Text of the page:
Cubic equations can be positive or negative. As the *x* value increases, positive cubic functions extend from negative infinity toward a point of inflection before curving upwards to positive infinity. Negative cubic functions exhibit the opposite—as the *x* value increases, they extend from positive infinity to a point of inflection before curving downwards to negative infinity.

Develop a familiarity with each of these general, parent functions:

where *a* is a constant

This is a vertical line.

where *a* is a constant

This is a horizontal line.

, , , , where *a* is a constant

These all graph as a solid or dotted line with slope of *a*.

This produces two lines with opposite slopes that emanate from a single point.

where *a*, *b*, and *c* are constants

This graphs as a parabola. It is also known as a quadratic function and an even function. All even functions exhibit end behavior that matches in sign- both ends extend in the same direction.

where *a*, *b*, *c*, and *d* are constants

This produces a graph that extends from negative infinity through a point of inflection to positive infinity. It is like starting with a quadratic, but inverting one half of it to the left or right of the vertex. This is known as a cubic, or odd function. All odd functions exhibit end behavior that is opposite in direction—both ends extend in opposite directions.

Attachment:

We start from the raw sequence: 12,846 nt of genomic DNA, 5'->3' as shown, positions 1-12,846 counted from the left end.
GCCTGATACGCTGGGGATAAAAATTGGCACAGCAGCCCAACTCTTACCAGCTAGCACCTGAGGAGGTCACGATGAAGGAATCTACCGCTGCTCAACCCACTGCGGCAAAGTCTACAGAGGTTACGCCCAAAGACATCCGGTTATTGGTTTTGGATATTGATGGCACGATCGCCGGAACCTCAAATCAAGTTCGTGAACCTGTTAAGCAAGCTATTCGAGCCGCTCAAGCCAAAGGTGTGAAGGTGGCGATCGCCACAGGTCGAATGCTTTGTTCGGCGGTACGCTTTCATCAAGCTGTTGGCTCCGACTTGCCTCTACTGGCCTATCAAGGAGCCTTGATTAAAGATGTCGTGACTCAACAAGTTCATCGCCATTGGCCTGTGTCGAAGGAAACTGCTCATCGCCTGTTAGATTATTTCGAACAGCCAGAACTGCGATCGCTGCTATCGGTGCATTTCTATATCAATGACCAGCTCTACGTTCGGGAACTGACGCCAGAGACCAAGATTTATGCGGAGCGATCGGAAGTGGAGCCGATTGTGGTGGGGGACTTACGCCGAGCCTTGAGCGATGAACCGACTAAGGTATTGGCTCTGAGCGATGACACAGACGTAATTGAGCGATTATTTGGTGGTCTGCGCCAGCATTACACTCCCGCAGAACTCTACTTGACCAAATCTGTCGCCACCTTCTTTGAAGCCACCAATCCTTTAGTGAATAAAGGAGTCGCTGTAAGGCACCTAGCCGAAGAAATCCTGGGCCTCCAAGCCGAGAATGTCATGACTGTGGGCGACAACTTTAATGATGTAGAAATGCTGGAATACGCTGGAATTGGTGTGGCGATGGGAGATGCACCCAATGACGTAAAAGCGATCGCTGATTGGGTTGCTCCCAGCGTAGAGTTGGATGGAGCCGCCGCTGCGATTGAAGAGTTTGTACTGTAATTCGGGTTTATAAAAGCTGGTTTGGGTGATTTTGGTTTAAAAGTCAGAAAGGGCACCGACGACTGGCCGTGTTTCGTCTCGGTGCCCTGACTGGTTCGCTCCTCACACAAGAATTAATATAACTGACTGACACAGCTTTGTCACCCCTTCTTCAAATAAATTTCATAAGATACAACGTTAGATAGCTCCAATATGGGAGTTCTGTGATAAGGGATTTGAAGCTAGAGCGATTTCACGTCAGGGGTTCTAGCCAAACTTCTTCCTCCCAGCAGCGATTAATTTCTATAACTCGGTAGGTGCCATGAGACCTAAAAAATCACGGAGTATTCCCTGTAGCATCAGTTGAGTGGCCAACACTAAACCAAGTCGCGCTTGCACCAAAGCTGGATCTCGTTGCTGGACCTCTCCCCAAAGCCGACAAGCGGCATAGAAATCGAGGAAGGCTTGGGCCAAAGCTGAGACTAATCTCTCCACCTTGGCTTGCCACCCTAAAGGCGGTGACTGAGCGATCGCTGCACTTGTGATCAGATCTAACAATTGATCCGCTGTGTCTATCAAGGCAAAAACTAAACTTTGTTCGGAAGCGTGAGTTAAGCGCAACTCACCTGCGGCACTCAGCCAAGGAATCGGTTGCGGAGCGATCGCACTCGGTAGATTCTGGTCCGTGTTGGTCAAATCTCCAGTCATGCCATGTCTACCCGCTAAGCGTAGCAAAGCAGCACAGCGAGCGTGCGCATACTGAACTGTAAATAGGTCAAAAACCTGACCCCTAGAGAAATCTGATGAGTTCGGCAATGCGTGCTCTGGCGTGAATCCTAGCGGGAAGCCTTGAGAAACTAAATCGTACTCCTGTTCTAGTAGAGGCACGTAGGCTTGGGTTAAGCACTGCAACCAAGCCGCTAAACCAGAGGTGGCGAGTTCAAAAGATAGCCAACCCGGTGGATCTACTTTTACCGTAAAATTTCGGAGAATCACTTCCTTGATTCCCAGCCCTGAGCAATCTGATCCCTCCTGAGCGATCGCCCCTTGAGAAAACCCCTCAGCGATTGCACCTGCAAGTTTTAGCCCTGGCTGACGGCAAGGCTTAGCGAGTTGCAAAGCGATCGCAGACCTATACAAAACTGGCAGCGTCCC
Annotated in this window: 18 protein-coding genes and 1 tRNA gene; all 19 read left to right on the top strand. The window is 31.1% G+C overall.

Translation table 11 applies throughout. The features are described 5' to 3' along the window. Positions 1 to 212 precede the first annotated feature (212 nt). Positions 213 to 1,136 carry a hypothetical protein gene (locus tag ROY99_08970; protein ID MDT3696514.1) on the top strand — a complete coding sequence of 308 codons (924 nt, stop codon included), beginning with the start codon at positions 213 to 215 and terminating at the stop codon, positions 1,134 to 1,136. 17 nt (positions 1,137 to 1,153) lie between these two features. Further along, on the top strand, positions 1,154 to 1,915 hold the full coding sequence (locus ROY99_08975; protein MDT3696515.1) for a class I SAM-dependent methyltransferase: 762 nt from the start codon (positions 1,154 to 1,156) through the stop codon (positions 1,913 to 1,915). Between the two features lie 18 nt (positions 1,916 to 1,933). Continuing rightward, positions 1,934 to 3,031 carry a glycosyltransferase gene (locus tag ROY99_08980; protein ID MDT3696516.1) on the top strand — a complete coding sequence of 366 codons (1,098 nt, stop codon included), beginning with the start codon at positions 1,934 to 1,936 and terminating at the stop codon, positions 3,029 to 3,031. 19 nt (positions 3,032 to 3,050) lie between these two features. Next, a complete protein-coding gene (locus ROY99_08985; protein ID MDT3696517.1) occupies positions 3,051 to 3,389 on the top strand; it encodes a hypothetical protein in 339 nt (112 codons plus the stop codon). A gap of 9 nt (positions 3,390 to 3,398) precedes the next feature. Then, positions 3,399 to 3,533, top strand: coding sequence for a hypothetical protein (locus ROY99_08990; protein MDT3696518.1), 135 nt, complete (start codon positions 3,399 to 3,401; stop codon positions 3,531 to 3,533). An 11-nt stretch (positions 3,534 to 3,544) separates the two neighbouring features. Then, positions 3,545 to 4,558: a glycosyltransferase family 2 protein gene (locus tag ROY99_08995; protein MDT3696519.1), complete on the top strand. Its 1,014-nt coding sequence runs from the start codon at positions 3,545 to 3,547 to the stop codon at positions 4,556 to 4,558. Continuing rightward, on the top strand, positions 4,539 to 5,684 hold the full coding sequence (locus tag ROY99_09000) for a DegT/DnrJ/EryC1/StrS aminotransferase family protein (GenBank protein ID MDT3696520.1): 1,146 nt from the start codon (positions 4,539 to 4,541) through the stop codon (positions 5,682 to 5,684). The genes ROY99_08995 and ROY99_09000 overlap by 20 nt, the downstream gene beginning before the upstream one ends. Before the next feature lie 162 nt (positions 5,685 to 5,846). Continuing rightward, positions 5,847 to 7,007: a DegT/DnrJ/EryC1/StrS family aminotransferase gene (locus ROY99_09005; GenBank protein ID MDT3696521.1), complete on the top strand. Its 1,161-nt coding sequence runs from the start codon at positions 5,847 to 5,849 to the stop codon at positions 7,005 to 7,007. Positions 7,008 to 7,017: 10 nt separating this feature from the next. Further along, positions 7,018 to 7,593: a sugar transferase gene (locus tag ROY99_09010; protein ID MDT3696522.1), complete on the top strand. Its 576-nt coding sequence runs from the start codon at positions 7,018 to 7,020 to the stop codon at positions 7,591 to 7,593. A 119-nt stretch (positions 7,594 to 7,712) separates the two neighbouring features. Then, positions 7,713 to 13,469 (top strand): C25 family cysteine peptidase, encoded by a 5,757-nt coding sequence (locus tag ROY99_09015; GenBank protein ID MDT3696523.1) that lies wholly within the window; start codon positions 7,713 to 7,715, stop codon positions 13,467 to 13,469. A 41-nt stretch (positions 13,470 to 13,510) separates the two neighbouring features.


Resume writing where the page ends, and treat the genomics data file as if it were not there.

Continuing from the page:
Familiarity with parent functions and the general rules dictating horizontal and vertical translations, as well as dilations and scaling factors, enables quick assessment of how a function will graph.

Consider the parent function of a linear equation:

This plots as a line with a slope of 1. But, if we add a constant to either side of the equation, the line will vertically shift either up or down, depending on the sign of the constant. Multiplying the *x* variable by a constant will produce another type of change in the line’s graph. If we multiply it by a negative 1, the slope of the line becomes negative, meaning as the *x* values increase, the *y* values decrease. Multiplying the *x* variable by a large positive constant increases the steepness of the line, whereas multiplying it by a very small positive constant decreases the steepness of the line.

Similar translations take place when other functions are manipulated in the same manner. You should become familiar with whether a function will shift horizontally or vertically, as well as whether a function will be stretched or dilated.

Some general trends can be deduced from a specific example. Consider the following:

This should be recognized as the vertex form of a parabola. Usually a parabola has its vertex at the origin, (0,0), but in this case, because of the negative sign in front of the parentheses, the subtraction of 4 inside the parentheses, and the addition of 3, the vertex of the parabola will be shifted.